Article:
Shiva Trilogy: Review


I love to read books, I love the smell of a new book and I love to pan a book if it isn’t up to the mark. After all, I paid 300 bucks for it (or 30, if it’s a CST pirated version)
Most people have a bias against Indian authors and rightly so. They think, the authors write a book with a hope of bagging a bollywood movie deal; and we all know the standard bollywood has risen to in the recent past (Unadulterated sarcasm).

Coming back to the point, a good friend recently told me to read “Immortals of Meluha”  by Amish whilst we were coming back from Goa. Surprisingly, I remembered what he said when I was in a bookstore couple of weeks later (you are not supposed to remember anything from a Goa trip) and picked it up.

The land is Meluha (which we know as Indus Valley civilization). Time is 1900 B.C.
Meluha still lives by the ideals of Lord Ram, who lived many many years ago, and set up the way of life for these noble minded and honest people.
Meluhans (Suryavanshis) are waiting for an ancient legend to become true and save them from Chandravanshis and Nagas who are terrorizing Meluha. A young tribal from Mount Kailash,Shiva is invited to visit the great country. His name is Shiva. How did Shiva become Mahadev, the destroyer of evil, Neelkanth?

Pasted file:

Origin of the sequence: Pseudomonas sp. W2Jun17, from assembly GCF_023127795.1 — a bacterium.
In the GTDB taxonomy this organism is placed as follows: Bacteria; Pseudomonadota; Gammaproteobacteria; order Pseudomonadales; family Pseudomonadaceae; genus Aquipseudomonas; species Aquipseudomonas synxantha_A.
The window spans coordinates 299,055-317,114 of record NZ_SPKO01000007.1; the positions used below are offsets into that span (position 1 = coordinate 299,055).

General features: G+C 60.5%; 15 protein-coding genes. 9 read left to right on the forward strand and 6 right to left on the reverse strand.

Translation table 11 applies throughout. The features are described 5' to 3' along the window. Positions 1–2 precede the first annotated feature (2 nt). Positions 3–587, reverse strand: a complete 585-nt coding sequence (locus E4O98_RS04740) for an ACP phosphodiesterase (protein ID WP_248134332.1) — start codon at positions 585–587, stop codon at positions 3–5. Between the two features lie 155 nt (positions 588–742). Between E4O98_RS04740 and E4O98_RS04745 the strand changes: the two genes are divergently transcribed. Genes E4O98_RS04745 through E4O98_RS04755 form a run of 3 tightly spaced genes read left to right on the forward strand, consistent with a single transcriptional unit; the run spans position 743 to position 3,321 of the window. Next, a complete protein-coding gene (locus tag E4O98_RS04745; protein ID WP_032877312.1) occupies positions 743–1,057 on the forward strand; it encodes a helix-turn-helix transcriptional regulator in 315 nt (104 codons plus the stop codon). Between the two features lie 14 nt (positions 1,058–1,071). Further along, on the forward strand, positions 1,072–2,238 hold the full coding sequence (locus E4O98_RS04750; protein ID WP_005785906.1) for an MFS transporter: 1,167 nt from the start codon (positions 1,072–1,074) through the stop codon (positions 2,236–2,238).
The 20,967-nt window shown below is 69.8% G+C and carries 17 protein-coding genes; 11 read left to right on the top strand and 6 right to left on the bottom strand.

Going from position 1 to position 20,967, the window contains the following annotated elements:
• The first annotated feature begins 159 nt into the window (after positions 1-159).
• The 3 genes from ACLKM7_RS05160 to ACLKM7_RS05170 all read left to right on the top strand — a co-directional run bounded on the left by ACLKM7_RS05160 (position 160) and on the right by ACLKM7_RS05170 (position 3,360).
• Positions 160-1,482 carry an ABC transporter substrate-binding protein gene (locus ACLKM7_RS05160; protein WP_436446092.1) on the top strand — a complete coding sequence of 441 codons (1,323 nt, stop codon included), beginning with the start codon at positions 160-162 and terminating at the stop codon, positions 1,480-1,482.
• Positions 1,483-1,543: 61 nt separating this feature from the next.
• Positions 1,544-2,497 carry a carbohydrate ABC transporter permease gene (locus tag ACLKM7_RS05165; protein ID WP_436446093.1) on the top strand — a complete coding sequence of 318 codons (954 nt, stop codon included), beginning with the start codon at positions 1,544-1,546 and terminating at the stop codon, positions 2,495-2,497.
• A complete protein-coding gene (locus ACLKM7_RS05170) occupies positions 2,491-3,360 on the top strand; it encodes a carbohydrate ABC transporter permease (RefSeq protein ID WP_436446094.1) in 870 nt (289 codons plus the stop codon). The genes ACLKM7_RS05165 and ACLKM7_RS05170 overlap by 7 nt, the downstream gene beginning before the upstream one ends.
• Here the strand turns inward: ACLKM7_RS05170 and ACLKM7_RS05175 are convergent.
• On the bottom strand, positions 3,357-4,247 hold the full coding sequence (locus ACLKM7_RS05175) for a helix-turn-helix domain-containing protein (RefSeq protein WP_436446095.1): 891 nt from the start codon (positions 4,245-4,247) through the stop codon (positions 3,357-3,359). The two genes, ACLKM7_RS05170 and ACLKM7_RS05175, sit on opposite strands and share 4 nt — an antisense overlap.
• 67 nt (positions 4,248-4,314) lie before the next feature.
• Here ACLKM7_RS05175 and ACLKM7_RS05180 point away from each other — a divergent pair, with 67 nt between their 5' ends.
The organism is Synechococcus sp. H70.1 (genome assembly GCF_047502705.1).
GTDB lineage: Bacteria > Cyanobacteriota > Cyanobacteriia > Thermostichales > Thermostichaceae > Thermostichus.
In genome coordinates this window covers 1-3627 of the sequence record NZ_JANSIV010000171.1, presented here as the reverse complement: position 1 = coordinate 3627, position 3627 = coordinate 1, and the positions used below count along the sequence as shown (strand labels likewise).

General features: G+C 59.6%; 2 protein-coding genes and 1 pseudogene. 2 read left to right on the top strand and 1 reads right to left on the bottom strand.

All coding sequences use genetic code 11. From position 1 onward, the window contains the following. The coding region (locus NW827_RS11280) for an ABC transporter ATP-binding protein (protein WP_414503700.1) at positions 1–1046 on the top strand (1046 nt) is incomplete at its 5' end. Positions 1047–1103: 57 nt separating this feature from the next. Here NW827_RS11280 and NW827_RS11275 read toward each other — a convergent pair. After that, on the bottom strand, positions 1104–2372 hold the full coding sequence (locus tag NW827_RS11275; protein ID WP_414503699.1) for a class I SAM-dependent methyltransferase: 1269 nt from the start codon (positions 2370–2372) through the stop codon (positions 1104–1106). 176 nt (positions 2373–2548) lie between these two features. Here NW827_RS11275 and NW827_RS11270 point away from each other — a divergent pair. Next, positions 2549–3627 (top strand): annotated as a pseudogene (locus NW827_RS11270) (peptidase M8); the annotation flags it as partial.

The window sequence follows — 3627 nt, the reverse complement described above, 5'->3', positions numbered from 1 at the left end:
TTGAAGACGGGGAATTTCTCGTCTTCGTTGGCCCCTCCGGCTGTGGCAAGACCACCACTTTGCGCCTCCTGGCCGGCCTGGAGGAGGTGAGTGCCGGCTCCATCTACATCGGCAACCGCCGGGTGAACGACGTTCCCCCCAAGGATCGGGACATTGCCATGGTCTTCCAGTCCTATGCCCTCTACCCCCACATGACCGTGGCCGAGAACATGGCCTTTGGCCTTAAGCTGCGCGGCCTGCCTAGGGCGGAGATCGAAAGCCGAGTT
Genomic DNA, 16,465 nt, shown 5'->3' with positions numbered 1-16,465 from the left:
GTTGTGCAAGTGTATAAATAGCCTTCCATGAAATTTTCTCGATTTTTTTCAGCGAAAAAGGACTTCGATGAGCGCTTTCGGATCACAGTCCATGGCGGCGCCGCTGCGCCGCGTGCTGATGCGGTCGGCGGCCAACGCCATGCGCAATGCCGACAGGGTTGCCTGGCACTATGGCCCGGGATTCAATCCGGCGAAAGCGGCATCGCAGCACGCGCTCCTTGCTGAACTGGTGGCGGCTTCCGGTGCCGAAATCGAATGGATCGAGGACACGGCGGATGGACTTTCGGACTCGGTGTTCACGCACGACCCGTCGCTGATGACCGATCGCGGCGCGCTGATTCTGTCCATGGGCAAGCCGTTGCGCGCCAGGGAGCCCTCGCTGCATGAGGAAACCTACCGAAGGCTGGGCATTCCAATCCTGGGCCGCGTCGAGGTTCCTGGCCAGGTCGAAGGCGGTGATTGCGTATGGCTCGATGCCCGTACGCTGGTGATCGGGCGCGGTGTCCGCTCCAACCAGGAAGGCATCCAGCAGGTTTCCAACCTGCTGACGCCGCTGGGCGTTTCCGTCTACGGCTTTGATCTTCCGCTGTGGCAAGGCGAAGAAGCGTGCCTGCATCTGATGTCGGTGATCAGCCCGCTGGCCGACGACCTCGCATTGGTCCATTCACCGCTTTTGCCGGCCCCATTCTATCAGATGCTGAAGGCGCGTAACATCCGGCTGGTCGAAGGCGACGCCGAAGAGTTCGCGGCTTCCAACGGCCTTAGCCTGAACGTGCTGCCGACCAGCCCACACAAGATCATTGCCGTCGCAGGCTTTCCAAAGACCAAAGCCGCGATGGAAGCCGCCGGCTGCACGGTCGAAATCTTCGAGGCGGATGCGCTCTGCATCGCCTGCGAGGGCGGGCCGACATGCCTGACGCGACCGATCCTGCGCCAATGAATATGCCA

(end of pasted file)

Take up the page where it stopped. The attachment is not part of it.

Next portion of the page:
Myths say, when evil becomes uncontrollable, when all hopes seem to have disappeared, then appears the saviour, the destroyer of evil.“Immortals of Meluha”, is the first in the trilogy, that speaks about how Shiva became the saviour and was immortalised as God.

The plot moves with a  good pace and the historical data used is sound. The book literally transports you into the Meluhan era. The book finishes with an open end…and you are left wanting for more.

Here’s the  trailer of the first book.

Last week, a sequel to the first book, “The secret of the Nagas” was published. The story starts from where the first book ends and is even more riveting than Meluha. It unravels the various facets of ancient India and sets up the stage for the final book in the trilogy.
VERDICT:  Refreshing take on mythology. A must read.

  5 comments for “Shiva Trilogy: Review

  1. Prima
    August 18, 2011 at 7:21 am


  2. Sushrut Munje
    August 19, 2011 at 2:20 am

    Yeah. I want a read.

    • Ananth Jairaj
      October 14, 2011 at 8:46 am

      i started reading very recently…never bothered reading actually…was interested in real life adventures more..

      ..well Immortals of Meluha“ by Amish was my 1st book which i managed to read completely.. :P i am done wit “The secret of the Nagas”…i love reading now…if for a stater like me who never had a interest on reading, is going crazy with out books around…trust me…both the books are amazing :)

  3. Geeta
    November 7, 2011 at 10:50 pm

    It is indeed refreshing. A very good blend of facts and myths. A historical fiction worth a read.

  4. Geeta
    November 7, 2011 at 11:04 pm

    Speaking of Indian authors and historical fiction..I’d like to recommend Chitra Banerjee’s The Palace of Illusions. It is the Mahabharat the voice of Draupadi. Her version of the story. Really well put.

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